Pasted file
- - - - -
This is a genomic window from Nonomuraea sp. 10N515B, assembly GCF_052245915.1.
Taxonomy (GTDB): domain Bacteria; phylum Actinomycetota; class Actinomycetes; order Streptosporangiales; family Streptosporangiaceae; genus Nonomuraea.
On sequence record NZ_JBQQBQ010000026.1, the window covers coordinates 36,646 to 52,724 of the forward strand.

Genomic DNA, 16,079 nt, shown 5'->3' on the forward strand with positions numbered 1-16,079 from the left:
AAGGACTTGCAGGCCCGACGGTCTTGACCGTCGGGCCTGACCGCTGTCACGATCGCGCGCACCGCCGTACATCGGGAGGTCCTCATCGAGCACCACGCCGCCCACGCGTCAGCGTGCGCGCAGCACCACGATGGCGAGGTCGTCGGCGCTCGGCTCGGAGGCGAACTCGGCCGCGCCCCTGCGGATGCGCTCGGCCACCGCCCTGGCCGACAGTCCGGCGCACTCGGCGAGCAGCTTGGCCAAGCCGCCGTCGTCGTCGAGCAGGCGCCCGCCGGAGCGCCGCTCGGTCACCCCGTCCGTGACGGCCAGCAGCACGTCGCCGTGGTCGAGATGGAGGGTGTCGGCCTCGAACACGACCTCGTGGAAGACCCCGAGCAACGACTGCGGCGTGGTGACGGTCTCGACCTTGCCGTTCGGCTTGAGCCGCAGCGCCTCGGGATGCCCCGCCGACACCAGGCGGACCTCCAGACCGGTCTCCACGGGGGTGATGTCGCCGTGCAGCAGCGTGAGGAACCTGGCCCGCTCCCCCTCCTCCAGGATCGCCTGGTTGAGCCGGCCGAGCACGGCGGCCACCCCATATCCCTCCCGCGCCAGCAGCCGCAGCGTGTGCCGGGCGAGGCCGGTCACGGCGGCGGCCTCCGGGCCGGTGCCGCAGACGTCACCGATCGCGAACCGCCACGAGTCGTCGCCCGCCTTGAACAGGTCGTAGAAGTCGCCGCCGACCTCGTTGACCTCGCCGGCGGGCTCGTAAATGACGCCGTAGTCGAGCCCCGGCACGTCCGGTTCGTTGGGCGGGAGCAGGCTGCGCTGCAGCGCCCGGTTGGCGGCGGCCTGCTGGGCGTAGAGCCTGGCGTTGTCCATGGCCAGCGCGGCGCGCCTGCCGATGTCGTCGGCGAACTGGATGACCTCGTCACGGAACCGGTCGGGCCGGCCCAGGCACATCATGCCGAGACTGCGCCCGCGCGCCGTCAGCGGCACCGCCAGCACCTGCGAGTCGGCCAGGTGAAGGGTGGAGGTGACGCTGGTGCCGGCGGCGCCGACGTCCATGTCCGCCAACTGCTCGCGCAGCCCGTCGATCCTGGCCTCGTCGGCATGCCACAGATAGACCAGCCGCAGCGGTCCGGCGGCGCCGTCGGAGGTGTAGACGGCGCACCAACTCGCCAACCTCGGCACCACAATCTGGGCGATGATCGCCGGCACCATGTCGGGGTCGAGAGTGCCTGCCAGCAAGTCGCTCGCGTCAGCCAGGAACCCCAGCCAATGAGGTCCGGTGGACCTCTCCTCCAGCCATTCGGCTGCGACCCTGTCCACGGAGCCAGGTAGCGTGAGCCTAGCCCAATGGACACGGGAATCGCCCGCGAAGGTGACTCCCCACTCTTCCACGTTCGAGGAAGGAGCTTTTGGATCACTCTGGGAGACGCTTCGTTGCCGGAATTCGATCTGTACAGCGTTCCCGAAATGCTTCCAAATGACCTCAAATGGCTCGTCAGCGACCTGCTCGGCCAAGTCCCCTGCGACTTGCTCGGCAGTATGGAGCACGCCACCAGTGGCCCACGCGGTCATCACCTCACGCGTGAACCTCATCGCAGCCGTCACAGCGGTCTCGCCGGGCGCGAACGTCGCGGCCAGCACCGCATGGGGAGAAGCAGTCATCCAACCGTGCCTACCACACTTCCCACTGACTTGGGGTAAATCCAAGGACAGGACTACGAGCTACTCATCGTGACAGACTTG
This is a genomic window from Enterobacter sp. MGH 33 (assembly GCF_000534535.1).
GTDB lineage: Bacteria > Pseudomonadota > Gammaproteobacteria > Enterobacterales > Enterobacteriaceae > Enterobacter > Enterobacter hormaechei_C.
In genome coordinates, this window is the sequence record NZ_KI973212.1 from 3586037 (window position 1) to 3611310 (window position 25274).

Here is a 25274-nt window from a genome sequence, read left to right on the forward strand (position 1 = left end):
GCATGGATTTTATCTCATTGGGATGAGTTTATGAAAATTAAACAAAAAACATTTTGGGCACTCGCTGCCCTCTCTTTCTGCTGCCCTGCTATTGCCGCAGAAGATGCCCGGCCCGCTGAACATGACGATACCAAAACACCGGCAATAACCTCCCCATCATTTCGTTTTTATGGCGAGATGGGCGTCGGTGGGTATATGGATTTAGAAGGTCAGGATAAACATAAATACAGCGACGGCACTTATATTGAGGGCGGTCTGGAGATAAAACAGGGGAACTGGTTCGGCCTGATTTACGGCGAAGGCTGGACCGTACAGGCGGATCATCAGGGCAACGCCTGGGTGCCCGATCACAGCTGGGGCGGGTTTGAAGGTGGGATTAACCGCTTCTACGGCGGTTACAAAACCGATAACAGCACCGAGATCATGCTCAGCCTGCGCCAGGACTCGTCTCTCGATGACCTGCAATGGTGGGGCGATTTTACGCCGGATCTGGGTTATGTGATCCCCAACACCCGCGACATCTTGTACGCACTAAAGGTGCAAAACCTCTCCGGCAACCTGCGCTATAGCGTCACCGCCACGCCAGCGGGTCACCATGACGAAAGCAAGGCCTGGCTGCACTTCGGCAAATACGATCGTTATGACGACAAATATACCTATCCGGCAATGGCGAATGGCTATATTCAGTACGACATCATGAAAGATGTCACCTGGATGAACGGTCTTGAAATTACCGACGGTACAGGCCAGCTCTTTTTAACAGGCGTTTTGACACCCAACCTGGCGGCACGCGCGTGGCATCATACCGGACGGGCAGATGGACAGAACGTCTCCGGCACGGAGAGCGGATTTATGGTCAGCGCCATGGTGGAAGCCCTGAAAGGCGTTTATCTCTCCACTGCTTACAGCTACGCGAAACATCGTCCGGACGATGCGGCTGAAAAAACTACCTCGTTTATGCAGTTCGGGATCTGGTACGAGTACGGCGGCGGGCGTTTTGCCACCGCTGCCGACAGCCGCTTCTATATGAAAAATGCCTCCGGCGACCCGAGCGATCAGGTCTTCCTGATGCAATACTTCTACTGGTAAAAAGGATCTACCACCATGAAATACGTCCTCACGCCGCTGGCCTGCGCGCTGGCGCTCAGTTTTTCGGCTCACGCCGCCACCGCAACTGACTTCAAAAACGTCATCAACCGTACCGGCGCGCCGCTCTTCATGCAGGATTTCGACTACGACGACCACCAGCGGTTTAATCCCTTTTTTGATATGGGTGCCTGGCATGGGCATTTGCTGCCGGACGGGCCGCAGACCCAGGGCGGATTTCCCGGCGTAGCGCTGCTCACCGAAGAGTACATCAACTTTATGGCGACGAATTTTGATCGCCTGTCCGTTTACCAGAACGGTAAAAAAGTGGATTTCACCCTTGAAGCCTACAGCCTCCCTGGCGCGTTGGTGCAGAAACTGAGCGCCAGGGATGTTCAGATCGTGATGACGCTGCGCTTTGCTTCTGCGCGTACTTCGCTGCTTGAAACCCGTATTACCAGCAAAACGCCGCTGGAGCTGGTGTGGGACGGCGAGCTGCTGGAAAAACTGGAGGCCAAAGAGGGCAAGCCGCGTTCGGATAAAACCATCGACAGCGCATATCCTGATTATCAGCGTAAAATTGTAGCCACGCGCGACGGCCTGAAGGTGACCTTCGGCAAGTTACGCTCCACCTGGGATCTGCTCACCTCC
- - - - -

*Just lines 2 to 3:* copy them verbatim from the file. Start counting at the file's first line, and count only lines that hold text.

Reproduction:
Taxonomy (GTDB): domain Bacteria; phylum Actinomycetota; class Actinomycetes; order Streptosporangiales; family Streptosporangiaceae; genus Nonomuraea.
On sequence record NZ_JBQQBQ010000026.1, the window covers coordinates 36,646 to 52,724 of the forward strand.